Just read an article at Appalachian Trials on “9 Things A Former Thru-Hiker Wishes She Had Known Before Hitting The Trail“.  And what was on the list?   My personal favorite….

#7 Listen to music:

” It will help keep you positive in the present as you hike and afterwards the music you listened to will become a time machine back to exact moments on the trail. You may not know the place or even the state but the song will bring back a perfectly rendered memory. “

Many go in to the woods to leave technology behind.  I work in technology, and I promise you that when I go in to the woods there’s nothing more that I want to do than leave technology behind.

But when you are hiking ~ 2200 miles to Maine – it’s a long, long way to walk.  Yes, music helps – believe me.  Actually, everything helps – hiking in silence, listening to the birds, talking with a day-hiker or fellow thru-hiker, and  ….. even listening to music for an hour or two.  (It’s an 8-12 hour thru-hiking day, you get that.)

So this week, I’ve been listening to cassette tapes that a group of friends made me for my hike in 1994.  I summited Mt. Katahdin 20 years ago this October, and the music does bring me back – as the article states.  There truly is a soundtrack to a thru-hike (and your life.)  And yes … all the memories do come flooding back.

Even if it originated on cassettee tapes that were played on a yellow waterprooof Walkman.   On a thru-hike … the music does matter, maybe not today – but tomorrow.



Episode 22: Walk In The Woods, Life As An Extra

Walk In The Woods

In Episode 22 of the N2Backpacking podcast series, I speak with Ken aka “The Weasel” about our experience as extras in the soon to be released movie Walk In The Woods.   It is based on the best-selling 1998 book by Bill Bryson, and stars Robert Redford and Nick Nolte – both who were on set for our scene in the movie which was filmed at Stone Mountain Park near Atlanta, Georgia.

Ken and I record the podcast 2 years to the day of an  interview we did on the Chattooga River Trail (Episode #5).  We talk about what it takes to get the casting call, discuss life on the set, review some scenes from the movie, and talk about the impact this Hollywood production may have on the Appalachian Trail and other long distance hiking trails in the future.    

Want a shot at your 15 seconds of fame?  Hurry, because they are wrapping up production of Walk In The Woods in June.  But you can follow this link to CL Casting to see the Atlanta casting calls that remain.

Subject: Walk In The Woods, Life As An Extra
Interviewees:  Ken (aka The Weasel)
Interview Date: June 10, 2014
Runtime: 1:09:40
Download Now: Walk In The Woods (WMA format 50.3 Meg);
Walk In The Woods (MP3 format 66.8 Meg)


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From movie set to backcountry set, a Walk In The Woods on the Appalachian Trail

You may have heard that Walk In The Woods is filming now in the Atlanta area, and Friday I was cast as an extra in a bunkroom scene with actors Robert Redford and Nick Nolte.  True to the book, it was set at Rainbow Springs, N.C. after an April snowstorm.  Needless to say, I had the Appalachian Trail on the brain and talked two friends in to a hike this weekend on the Trail.  Took my backpack straight from the set, and arrived at Hightower Gap on the A.T. on a beautiful spring day.

We had sunshine and cool temps with mountain breezes all day and climbed ~500 feet to the shelter with leaves just beginning to break out on the trees.


Campsites are plentiful at the shelter, but with kids in tow – we opted to camp on the ridge at the junction with a blue blazed side trail.  The bonus – many hikers passed by and had interesting stories to tell.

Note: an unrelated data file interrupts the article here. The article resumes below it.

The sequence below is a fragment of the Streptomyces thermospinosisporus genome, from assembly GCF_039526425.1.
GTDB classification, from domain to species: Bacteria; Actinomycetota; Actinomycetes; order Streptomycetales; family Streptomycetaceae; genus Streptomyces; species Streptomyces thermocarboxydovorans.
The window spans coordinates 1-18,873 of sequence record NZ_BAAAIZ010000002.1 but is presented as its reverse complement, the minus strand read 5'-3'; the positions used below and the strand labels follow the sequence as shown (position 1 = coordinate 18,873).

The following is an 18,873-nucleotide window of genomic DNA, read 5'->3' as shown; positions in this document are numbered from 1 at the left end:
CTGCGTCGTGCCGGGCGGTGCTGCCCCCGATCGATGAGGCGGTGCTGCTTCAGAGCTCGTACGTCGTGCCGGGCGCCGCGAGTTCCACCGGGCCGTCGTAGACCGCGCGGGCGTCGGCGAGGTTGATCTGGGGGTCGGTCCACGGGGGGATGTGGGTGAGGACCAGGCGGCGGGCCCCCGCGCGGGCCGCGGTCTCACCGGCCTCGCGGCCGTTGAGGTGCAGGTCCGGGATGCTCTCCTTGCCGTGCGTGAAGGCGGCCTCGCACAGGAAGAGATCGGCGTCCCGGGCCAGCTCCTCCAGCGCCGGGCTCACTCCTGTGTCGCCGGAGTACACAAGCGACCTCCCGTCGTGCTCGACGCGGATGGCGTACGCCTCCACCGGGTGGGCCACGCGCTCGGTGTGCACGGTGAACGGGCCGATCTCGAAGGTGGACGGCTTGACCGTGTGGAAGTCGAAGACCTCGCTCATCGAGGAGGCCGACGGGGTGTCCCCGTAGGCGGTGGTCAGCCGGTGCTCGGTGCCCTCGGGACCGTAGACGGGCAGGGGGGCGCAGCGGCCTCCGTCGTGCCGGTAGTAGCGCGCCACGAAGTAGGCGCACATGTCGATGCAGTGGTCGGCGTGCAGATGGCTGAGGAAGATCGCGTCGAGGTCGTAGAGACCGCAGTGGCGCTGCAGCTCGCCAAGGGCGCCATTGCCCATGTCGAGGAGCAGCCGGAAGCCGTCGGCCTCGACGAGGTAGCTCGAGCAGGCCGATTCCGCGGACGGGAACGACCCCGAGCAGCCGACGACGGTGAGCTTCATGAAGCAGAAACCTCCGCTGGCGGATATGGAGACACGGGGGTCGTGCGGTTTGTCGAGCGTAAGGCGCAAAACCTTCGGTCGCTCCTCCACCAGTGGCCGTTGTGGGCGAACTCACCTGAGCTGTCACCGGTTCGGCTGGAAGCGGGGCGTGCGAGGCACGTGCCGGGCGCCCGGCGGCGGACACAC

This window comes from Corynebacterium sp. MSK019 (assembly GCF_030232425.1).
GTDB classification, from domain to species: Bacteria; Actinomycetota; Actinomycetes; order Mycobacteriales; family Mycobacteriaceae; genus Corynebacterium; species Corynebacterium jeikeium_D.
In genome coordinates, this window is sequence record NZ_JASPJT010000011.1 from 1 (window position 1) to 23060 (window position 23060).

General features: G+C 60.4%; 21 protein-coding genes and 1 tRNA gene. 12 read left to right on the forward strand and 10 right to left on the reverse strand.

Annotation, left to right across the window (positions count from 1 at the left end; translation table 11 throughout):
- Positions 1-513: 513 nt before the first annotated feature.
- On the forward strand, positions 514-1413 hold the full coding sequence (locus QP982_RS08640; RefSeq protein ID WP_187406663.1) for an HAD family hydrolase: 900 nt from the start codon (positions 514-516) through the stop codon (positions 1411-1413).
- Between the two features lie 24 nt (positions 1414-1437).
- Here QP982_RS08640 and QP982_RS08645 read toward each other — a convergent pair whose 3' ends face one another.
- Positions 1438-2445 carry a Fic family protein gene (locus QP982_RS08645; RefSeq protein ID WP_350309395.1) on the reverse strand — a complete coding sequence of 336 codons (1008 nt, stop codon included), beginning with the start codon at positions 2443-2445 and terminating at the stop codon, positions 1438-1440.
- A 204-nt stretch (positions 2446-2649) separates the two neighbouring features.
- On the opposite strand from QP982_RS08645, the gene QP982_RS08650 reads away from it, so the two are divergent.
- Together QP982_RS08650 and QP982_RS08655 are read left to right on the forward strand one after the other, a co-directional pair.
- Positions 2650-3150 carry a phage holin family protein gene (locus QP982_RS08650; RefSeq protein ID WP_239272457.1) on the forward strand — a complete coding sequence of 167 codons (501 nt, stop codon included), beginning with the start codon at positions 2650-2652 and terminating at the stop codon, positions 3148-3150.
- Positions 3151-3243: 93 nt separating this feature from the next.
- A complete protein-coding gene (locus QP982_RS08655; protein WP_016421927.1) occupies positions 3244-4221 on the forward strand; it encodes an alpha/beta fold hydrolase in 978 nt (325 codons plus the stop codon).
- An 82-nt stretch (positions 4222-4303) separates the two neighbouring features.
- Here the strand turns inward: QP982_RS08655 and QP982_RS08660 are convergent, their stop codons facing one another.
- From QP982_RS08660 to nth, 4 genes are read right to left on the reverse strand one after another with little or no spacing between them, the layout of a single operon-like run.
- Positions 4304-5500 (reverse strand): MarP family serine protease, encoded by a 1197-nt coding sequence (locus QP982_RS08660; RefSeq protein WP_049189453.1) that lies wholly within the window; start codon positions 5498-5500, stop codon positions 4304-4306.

After setting up camp, we walked down to the shelter to chat with some of the other backpackers.  Two were hiking to Damascus, VA but we only ran in to one thru-hiker this trip who intentionally waited until late in the season to start and miss the masses.


Then back to the campsite where the dog relaxed …


And the kids entertained themselves with making bows and arrows…


A great night in general and a beautiful evening in the backcountry – with a spring sunset through the trees and stars and a cresent moon lighting the sky.  No wonder we stayed up until after 1am.  


Hopefully, Walk In The Woods captures this kind of Spring magic on the Trail.  And from what I've seen so far … it will.



And the monsoons came. A tale from Good Friday…

The kid's were out of school for Good Friday recently, so we took them backpacking on the Appalachian Trail near Tray Mountain.  Here they are at Tray Gap about a mile from the summit.

Even the dog was having a great time at Tray Gap and went straight for a mega muddle puddle at the cross-roads.  Three 4×4 Jeeps did the same and entertained the kids before we hit the Trail.  All got a good smattering of mud as you can see below…  Uh, I gotta sleep with that? 

We considered camping closer to Tray Mountain Shelter (where I slept during my thru-hike – 20 years to the day), but with inclement weather coming in opted for a campsite South on the A.T. with this view back to Tray Mountain.

We had about an hour to get our tents set-up, but the wind and heavy rain came as predicted.  So off we went to Helen, GA for dinner – we might as well dine in comfort!


True to the Bavarian tourist theme, you can get a bratwurst and beer in this town.  And we did…beats cooking in the rain, eh.

Then back to our oasis in the monsoon.  Fortunately, Ken gathered and covered wood in advance of the storm.  Damn that fire feels nice!  

But will the kids make it through the night??  I'll let you guess on that one.

20 years ago today, I left Springer Mountain in North Georgia…

20 years ago today, I left Springer Mountain in North Georgia for a ~2200 mile hike on the Appalachian Trail. Met these two guys (Bull and The Red Rainman) the night before at Amicalola Falls State Park and climbed 8.1 miles to the start of the Trail where we snapped this pic. It's the journey – not the destination. True on the A.T. and true in life…